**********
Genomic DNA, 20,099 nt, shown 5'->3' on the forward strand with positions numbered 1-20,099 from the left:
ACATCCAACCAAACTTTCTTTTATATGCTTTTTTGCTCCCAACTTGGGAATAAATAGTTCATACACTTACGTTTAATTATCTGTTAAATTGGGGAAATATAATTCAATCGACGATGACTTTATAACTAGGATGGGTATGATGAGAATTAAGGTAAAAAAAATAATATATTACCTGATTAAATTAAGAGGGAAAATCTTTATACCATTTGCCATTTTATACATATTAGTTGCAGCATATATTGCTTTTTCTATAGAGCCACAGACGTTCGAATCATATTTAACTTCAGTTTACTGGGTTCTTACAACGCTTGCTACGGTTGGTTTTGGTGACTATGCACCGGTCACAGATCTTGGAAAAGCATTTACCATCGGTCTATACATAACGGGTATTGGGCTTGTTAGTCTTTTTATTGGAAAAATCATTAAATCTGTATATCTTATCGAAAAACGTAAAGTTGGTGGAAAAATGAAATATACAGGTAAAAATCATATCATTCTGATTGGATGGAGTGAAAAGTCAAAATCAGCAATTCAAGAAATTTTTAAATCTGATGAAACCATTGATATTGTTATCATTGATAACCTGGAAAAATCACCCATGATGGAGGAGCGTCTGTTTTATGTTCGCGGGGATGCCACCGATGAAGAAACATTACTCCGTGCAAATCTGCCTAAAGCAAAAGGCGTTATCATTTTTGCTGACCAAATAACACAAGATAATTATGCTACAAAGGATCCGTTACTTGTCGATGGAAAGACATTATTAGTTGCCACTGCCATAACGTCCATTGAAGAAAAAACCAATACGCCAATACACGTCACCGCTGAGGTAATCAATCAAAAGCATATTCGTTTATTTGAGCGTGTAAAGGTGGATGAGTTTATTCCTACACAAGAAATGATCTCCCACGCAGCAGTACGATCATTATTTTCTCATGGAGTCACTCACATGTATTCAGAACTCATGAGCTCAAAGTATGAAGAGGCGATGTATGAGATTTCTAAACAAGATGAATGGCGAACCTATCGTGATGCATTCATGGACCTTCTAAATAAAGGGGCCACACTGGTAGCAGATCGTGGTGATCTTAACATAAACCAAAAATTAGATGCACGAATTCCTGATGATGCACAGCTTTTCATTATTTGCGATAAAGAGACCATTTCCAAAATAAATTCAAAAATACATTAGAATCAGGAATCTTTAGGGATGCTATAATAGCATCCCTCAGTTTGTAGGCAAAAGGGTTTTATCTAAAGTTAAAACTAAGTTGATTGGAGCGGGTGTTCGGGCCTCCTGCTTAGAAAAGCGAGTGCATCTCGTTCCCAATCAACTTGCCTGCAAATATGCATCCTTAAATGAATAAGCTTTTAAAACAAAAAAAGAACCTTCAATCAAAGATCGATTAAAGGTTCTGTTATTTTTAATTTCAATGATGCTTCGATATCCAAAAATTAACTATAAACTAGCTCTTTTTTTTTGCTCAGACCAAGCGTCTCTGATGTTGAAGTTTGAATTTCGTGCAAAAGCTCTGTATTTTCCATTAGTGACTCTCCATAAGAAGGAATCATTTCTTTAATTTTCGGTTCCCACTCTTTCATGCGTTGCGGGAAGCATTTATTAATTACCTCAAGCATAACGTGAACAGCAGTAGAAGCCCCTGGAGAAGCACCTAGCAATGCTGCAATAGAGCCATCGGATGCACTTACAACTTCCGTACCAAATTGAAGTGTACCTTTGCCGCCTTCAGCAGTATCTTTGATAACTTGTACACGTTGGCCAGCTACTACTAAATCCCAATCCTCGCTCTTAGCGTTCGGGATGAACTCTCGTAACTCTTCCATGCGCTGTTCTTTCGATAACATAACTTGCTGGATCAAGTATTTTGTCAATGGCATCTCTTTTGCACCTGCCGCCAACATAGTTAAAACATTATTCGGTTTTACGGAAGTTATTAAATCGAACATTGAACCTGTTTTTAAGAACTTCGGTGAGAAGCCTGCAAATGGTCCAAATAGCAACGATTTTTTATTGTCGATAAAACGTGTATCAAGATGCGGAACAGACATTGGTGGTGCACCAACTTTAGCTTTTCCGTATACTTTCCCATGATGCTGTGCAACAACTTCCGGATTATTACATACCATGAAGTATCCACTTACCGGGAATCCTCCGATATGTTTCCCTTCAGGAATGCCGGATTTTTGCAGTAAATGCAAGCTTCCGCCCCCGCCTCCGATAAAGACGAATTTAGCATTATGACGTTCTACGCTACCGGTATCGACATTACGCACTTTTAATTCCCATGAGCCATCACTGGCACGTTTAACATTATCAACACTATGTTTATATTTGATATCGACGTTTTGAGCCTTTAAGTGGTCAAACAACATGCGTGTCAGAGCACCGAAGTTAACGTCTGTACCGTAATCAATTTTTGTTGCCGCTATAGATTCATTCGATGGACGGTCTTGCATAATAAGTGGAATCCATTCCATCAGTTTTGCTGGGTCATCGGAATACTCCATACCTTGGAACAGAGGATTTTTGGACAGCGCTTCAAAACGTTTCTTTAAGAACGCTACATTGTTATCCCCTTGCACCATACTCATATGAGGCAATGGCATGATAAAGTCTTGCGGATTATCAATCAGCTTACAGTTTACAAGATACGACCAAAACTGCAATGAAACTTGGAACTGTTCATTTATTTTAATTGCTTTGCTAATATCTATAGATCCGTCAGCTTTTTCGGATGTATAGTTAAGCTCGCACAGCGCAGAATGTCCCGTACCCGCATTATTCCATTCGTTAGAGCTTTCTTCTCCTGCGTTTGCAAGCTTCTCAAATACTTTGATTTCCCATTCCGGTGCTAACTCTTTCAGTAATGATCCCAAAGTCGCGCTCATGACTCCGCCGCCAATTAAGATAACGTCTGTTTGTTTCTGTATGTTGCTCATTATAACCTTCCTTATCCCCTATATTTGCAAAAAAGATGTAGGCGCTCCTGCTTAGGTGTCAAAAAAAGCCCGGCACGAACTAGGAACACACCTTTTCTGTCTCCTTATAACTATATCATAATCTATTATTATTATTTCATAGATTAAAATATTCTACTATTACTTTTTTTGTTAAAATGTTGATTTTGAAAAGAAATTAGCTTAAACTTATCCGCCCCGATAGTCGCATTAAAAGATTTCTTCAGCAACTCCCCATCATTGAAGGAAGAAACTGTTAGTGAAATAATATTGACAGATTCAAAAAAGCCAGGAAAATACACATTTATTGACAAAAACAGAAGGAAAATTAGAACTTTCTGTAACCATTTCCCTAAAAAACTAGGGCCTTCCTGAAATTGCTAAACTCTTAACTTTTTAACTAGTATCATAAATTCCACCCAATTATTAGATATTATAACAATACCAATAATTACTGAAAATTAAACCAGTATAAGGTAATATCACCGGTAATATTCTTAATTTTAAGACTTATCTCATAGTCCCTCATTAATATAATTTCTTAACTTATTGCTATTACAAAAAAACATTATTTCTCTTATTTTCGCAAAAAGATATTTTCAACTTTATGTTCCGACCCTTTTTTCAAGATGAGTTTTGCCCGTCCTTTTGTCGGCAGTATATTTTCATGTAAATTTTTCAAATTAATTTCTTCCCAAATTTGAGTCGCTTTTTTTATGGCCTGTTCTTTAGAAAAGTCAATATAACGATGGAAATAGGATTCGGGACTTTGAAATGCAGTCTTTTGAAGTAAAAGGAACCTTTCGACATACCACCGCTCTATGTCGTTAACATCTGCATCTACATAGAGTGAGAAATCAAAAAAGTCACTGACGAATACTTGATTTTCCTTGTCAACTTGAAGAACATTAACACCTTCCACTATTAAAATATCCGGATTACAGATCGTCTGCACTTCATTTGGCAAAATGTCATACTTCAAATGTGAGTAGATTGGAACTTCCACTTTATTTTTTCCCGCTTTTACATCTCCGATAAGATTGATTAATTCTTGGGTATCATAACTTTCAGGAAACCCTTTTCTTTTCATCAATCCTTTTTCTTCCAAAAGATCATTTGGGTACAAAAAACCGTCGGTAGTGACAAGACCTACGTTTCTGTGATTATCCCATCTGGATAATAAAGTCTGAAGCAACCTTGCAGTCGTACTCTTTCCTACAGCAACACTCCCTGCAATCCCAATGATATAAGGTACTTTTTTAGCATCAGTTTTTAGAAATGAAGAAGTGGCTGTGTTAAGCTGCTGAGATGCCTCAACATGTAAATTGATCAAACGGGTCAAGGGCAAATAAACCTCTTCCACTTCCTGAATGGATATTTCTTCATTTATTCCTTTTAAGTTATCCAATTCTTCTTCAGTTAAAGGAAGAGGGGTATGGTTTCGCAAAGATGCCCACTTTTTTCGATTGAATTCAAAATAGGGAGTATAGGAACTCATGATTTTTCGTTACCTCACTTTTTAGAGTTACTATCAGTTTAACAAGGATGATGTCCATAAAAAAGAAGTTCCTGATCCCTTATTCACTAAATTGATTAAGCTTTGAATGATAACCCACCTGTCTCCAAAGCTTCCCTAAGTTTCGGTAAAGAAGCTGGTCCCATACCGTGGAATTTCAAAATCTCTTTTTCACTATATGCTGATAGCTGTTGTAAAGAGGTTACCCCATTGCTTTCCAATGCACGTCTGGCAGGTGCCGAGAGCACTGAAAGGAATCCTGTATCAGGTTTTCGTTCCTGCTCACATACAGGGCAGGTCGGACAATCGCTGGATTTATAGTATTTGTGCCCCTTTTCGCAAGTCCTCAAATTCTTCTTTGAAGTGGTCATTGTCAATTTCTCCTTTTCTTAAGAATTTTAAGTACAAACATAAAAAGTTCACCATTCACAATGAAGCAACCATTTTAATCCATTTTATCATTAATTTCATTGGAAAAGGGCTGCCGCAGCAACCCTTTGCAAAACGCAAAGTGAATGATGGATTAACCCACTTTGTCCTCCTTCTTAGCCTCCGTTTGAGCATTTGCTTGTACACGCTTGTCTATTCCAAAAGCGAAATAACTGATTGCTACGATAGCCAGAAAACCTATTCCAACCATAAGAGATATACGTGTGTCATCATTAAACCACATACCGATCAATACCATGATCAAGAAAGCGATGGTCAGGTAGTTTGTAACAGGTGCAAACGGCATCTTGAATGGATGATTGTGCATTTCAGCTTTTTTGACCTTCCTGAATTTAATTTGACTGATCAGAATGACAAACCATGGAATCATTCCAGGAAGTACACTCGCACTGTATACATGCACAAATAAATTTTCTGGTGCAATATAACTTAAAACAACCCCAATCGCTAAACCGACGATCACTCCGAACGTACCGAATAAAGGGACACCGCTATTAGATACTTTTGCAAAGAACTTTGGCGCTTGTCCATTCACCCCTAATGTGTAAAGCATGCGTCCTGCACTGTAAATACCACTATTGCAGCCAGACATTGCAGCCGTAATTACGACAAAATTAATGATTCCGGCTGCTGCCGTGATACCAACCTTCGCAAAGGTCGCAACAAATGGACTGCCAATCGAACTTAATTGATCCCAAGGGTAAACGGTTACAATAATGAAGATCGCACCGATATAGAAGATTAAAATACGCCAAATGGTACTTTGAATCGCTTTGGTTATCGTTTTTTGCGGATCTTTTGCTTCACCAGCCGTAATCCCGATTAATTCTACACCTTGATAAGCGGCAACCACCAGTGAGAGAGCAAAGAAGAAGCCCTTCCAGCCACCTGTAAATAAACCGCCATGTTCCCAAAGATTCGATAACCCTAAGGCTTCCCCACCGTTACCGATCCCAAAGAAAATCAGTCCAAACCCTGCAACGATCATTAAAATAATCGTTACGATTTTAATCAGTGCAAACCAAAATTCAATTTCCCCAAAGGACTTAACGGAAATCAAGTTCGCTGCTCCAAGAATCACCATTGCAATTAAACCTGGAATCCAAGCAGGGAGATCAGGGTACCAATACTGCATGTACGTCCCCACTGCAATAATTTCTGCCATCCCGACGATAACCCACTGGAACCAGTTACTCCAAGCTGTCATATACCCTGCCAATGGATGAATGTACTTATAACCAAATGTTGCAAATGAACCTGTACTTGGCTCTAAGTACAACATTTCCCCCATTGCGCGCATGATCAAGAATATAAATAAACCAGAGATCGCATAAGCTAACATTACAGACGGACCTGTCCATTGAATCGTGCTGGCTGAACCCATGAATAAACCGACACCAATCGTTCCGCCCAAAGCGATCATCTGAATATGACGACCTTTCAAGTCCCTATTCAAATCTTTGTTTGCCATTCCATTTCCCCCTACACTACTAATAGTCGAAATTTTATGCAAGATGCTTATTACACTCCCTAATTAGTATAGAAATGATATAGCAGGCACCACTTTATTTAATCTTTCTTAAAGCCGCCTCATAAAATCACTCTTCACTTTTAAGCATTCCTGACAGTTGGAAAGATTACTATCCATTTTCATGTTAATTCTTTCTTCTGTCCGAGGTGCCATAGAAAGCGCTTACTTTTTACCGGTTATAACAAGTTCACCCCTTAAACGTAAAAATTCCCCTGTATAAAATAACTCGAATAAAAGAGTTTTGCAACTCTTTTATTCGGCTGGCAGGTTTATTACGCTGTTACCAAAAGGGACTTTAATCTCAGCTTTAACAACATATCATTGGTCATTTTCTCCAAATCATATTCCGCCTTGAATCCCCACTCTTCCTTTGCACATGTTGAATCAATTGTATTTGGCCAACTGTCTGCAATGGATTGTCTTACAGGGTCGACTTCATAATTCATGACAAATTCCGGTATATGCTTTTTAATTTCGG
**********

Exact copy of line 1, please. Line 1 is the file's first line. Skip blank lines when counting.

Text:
Genomic DNA, 20,099 nt, shown 5'->3' on the forward strand with positions numbered 1-20,099 from the left: